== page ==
Nirav almost always joins us on family hikes. Up and down the windy California coastline or deep inside massive redwood forests. He enjoys the exercise, the outdoors, and our company. Putting one foot in front of the other while the wind sings in his hair, echoing the cadence of his sister’s voice. There is no pressure to participate, so he ambles long, at peace with everything. Even if he doesn’t say a word, we know he’s watching, listening, and living every part.
And he walks with reason. Sometimes he’s thrilled about a railroad fact or leveling up on Mario. Other times he paces, dispelling nervous energy — often at the tail end of an anxiety attack. But often, he walks because he processes thoughts and ideas better when on the move.
Some of us doodle or twirl our hair or hum when we’re working. Nirav walks. It’s his thing.
His school hosts a fundraiser every year — a walkathon held in early November when the air is still warm and the days are long. No matter how he feels about everything else, Nirav always shows up to walk. We huddle before at home, discussing how many laps we think he might try. I say 100 — he giggles and responds with a million. We put on our hats, slap on some sunscreen, and walk on the school field. The first year he walked 7 laps. The next, he managed 10. And at the last walkathon, he aimed for 30 and stopped at that. He could have walked a few more, but his brain had agreed on 30, so 30 it was going to be.
Most autistics build their lives around rules, patterns, and intent. If they decide on a goal, they make a plan, roll up their sleeves, and achieve. Their focus can be magnificent when in the groove — their worlds narrowed down to THE TASK at hand. External sounds and movements fade away as they work with an almost religious zeal.
And that is why transitions can be jarring.
Now imagine you are eating the best sandwich of your life: all the fixings – extra mayo, gooey cheese, and caramelized onions. The angels are singing overhead; you take another bite and lean back in ecstasy.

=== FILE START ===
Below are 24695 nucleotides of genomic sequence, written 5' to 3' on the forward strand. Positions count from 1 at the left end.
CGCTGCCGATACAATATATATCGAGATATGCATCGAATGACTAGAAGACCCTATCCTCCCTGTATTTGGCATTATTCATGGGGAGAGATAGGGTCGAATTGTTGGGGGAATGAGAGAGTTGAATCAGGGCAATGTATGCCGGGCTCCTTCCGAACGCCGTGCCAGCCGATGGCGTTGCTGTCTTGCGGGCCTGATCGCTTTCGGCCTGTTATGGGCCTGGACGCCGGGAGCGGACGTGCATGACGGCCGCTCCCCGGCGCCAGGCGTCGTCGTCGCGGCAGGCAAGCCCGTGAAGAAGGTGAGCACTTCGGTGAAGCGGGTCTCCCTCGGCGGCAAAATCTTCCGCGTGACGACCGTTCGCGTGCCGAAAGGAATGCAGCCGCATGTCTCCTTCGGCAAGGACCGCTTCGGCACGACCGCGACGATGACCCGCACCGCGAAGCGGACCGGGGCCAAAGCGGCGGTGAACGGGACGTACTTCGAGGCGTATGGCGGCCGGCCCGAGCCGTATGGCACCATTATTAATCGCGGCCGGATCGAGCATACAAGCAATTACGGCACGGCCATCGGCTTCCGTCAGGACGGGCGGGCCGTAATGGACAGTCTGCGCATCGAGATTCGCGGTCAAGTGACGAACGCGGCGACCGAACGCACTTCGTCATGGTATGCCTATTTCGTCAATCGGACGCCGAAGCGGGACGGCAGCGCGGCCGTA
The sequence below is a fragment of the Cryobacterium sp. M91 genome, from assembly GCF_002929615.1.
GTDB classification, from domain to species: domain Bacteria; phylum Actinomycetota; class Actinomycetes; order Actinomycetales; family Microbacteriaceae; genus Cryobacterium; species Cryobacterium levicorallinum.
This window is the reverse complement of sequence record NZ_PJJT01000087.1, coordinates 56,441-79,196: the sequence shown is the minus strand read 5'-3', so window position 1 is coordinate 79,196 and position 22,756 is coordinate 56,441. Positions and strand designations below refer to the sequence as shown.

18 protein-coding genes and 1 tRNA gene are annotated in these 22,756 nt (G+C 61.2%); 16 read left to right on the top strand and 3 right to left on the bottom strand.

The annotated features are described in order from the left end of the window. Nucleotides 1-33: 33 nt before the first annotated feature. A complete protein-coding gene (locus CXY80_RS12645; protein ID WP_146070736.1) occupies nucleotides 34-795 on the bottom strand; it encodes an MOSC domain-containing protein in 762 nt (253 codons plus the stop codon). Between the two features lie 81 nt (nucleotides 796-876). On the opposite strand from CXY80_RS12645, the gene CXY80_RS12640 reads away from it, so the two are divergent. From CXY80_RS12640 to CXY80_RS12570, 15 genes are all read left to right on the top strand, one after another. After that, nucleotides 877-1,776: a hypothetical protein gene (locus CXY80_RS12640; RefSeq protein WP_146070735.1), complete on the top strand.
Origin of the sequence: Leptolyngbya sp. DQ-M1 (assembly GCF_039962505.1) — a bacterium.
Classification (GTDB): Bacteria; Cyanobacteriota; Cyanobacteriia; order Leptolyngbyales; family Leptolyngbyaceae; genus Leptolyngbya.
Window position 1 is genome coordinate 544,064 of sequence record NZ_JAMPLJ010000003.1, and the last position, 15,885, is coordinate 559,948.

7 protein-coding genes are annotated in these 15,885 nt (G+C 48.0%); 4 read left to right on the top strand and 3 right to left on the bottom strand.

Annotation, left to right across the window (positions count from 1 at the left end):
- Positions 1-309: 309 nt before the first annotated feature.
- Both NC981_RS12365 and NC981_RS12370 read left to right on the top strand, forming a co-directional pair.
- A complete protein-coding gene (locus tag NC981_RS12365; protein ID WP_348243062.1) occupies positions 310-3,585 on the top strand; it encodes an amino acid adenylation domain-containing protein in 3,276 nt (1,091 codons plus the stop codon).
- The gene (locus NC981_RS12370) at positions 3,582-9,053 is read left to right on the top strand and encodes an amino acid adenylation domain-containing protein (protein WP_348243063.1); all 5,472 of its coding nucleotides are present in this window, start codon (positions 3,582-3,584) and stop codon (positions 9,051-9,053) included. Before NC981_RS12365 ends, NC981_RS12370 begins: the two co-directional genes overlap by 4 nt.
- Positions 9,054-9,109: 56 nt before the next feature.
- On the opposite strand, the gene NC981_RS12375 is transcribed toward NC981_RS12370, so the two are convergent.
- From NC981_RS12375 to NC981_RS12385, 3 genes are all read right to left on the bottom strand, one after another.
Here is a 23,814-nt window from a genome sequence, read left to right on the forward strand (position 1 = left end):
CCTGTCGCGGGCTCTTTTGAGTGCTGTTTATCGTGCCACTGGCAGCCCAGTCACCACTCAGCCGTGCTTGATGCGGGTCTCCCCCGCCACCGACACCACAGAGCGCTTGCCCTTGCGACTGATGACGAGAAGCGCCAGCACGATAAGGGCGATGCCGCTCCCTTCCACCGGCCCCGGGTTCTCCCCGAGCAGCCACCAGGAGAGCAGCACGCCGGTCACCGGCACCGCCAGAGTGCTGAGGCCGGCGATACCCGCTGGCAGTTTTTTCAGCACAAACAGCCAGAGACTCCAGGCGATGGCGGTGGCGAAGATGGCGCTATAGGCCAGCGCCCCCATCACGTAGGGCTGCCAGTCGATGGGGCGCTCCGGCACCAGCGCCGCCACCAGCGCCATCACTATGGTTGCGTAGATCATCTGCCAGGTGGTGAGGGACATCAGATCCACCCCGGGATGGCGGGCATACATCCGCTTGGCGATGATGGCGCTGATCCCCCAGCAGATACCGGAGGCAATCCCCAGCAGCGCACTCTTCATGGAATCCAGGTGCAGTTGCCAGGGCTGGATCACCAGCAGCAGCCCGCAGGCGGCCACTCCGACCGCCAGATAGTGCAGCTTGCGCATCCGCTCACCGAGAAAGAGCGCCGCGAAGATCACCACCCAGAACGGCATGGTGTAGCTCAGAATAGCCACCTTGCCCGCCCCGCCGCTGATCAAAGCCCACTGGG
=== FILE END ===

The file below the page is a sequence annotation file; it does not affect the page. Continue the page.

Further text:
Then someone walks up, knocks it out of your hand, and announces perkily, “It’s time to practice your French verbs!” Wouldn’t you want to throw a fit? Scream, beg, negotiate? Demand to take another bite for the love of God?
That’s almost exactly how autistics feel when interrupted. Doesn’t matter if they were enjoying a hobby or doing some homework. If they’d planned to start and finish something, any disruption is challenging.
So how can we help them with all the inevitable transitions in daily life?
Three words: Acknowledge, empathize and accommodate. Offer gentle reminders before transitions; give them choices and the time to choose. Be compassionate if they struggle and flexible if they want to do things differently. Aim for collaboration and not control.
Failing that, it is acceptable to “give in” sometimes. Let them finish reading that book/playing that game,/ watching that video before moving on. This is not submission or surrender but deep respect for their autonomy. The French verbs can wait because that sandwich just tastes too good.
When we accord our autistic children the freedom to grow at their own pace, we build strong trust bonds. We see them as human beings, not as the sum of their abilities or assignments.
And with Nirav, over the years, we’ve learned to fine-tune our approach. On days when he has extra reserve, we push him — just a teensy bit — challenging him to step out of his comfort zone. “Hey, you want to collect flowers while we walk?” “How about we taste some of these new crackers?” “Think you can finish this page of math problems?” It is always a request, a little nudge towards changing things up. And he often surprises us by well exceeding our expectations.
This November, Nirav will be at the school walkathon. We will huddle together before and set a goal. 35 laps. Maybe 40? He decides. Then we will put on our hats, dab on sunscreen, and get to the school field.
And I will honor my beautiful boy by doing just as many laps as we agreed on.